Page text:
President Donald Trump recently had a closed-door meeting with a group of prominent evangelical Christian pastors, and of course a surreptitious tape recording of the proceedings was quickly leaked to the media, and of course yet another Trump controversy ensued. The quote that provoked the most outrage from Trump’s secular critics was a warning that the Democratic party will become violent if it wins a majority in the House of Representatives in November’s mid-term elections, but from our evangelical perspective here on the political sidelines the meeting had more worrisome quotes than that.
Trump didn’t attempt to explain why the Democrats would start brawling it out on the streets if they win, which strikes us as rather counterintuitive, as it’s usually the losing side that’s itching for a fight after an election, but at least he wasn’t threatening that his die-hard supporters would take to the streets with pitchforks in hand if they lost. Such desperate measures might yet become necessary if Democratic-run congressional investigations start delving too deeply into Trump’s finances and foreign dealings and a couple of alleged sexual affairs that involve possible campaign finance law violations, but for now we’re satisfied that Trump isn’t mobilizing the pitch fork brigades he no doubt has at his disposal.
Trump is quite right that a Democratic majority in one or especially both chambers of Congress would quickly undo all that he’s done, although it’s still worth noting they wouldn’t need to do so violently, but even to ears jaded by our off-key singing on Sunday mornings it’s still jarring to hear Trump on verified audiotape telling prominent evangelical pastors that “This November 6 election is not only very much a referendum on me, it’s a referendum on your religion.” At this point we have little trust in anyone anywhere on the political spectrum in the secular world, but we retain our faith in the prayers we say and the gospel songs we badly sing and the scriptures we read from during the sermons on most on Sunday mornings at a small but scrappy Church of Christ over in the rough Delano neighborhood, and we don’t worry for even a nanosecond will that our faith will persist no matter how Trump fares against those godless Democrats on the any-day-now date of Nov. 6. The gates of hell cannot prevail against the church, as the scriptures tell us and so far as we’re concerned, and as crazy as this latest crop of Democrats might be they don’t seem nearly so scary as that.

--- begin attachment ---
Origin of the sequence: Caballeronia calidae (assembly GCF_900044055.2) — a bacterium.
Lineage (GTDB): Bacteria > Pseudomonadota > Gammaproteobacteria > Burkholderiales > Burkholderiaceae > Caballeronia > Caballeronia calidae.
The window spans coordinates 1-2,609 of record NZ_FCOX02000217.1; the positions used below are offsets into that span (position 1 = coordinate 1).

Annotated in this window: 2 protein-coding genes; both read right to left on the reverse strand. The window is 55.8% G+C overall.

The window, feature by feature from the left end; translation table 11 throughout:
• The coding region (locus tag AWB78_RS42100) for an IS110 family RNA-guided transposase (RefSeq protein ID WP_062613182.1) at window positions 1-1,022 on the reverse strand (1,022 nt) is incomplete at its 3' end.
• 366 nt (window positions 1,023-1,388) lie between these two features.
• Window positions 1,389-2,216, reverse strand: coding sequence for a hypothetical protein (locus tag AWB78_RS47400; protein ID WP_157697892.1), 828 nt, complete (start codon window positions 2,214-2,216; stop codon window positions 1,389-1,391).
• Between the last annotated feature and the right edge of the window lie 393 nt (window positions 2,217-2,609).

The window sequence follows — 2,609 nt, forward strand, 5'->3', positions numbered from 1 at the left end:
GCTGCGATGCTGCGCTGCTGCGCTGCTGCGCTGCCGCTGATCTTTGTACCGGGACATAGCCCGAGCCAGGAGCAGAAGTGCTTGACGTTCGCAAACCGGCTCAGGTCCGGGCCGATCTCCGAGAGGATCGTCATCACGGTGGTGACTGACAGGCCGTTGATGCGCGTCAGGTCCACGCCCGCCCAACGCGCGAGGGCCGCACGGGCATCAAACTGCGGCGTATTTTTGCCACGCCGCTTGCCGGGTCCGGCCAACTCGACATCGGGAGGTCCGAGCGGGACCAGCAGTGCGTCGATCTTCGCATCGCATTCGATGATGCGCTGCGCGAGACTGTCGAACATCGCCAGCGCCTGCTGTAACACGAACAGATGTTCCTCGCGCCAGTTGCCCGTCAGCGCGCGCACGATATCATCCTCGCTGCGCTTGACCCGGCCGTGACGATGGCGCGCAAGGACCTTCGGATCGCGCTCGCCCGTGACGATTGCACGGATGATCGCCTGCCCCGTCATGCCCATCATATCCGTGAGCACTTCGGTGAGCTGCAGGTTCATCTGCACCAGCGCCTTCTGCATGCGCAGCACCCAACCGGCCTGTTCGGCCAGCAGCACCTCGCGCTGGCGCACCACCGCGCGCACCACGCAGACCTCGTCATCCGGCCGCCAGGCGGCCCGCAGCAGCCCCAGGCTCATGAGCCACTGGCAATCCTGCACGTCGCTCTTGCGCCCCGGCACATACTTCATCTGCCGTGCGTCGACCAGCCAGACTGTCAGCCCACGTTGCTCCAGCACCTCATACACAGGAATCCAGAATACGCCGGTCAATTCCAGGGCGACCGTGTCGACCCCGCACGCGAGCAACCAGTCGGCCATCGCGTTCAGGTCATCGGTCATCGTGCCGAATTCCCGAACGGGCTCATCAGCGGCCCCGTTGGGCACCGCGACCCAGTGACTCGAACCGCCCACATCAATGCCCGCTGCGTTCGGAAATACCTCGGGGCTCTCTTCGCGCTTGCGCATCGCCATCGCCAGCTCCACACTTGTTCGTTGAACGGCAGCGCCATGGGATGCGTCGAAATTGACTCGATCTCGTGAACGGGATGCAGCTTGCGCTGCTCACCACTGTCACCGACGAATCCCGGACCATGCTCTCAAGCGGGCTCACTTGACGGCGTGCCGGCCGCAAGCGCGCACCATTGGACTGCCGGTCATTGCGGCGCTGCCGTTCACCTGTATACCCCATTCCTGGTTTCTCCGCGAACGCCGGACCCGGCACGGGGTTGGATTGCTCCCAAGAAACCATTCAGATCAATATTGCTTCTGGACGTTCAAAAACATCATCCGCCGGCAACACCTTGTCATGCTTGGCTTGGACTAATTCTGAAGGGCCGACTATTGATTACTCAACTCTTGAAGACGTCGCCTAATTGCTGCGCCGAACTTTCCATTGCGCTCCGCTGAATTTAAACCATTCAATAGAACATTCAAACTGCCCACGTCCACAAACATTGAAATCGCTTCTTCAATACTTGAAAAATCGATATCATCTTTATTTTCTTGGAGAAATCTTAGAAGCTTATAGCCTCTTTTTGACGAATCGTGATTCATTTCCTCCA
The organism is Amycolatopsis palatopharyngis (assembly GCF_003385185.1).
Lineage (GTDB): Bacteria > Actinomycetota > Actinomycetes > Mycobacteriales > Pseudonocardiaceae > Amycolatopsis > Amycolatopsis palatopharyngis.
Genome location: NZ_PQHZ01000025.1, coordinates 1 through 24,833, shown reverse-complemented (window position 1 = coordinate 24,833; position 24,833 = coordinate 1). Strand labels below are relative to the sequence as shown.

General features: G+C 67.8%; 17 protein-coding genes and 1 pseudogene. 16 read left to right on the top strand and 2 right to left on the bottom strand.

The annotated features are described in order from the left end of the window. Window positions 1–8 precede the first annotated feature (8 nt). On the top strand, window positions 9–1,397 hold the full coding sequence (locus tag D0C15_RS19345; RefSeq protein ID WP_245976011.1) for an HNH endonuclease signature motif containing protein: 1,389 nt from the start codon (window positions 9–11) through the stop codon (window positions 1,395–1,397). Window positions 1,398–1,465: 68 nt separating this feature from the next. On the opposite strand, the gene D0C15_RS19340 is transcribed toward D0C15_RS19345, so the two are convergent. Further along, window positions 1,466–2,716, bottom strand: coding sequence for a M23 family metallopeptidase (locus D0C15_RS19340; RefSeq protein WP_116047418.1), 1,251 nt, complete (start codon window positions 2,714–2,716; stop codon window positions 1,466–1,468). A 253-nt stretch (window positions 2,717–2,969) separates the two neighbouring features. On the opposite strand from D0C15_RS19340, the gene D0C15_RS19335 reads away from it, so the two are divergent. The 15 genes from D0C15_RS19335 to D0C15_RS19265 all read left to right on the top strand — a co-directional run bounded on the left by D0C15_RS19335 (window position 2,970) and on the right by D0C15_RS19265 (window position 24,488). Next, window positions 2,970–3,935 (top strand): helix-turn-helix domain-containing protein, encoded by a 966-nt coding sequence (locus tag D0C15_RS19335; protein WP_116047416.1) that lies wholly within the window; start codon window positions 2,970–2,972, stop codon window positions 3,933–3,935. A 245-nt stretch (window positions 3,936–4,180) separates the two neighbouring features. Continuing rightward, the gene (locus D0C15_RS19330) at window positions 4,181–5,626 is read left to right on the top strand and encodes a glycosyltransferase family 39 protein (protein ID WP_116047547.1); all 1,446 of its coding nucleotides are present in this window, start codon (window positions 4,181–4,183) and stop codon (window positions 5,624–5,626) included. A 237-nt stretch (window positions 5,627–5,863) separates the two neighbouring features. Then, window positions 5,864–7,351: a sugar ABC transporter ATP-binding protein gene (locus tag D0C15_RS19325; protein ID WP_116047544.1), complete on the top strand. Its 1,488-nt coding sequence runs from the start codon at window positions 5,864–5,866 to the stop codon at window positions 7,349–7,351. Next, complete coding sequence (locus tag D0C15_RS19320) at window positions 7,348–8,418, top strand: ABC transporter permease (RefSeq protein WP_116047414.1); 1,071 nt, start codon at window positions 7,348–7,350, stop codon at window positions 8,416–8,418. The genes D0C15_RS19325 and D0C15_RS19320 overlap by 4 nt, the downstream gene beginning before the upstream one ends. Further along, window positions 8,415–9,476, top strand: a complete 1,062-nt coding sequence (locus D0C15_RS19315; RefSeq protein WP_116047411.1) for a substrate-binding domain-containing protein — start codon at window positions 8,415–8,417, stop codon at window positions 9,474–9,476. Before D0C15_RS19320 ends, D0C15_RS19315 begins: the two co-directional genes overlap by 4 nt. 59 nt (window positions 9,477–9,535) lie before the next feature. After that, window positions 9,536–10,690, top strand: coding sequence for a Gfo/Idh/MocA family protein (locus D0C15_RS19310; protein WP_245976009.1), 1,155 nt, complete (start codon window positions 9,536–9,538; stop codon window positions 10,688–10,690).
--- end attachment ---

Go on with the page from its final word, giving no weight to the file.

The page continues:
We try our best not to judge. lest we be judged, in accordance with scripture, and happily leave it to God to judge a man’s everlasting soul, but other scriptures acknowledge that down here on earth the Christian community can rebuke its members for certain character flaws, and that sometimes a sane society should take stock of a man’s general moral character before appointing him to a position of power. As the most craven sinners of the congregation we worship with we always sit in the back most pews of our small church on the rough west side of Wichita, although we occasionally take to the pulpit for an opening prayer or communion message, but in these blunt-talking times we’ll come right out and say that we’re not counting on this Trump fellow to defend the faith.
So far a we can tell from our secular position here on the political sidelines it’s going to be a very interesting midterm election, and we expect the Republican party to get the worst of it, with whatever that might lead to, but we’ll still try our best to be up on time for the Sunday morning worship services at the West Douglas Church of of Christ. We’ll hope and be sure that what we find there is something more promising than either that godawful Trump or whatever that godless Democratic party might devise.
— Bud Norman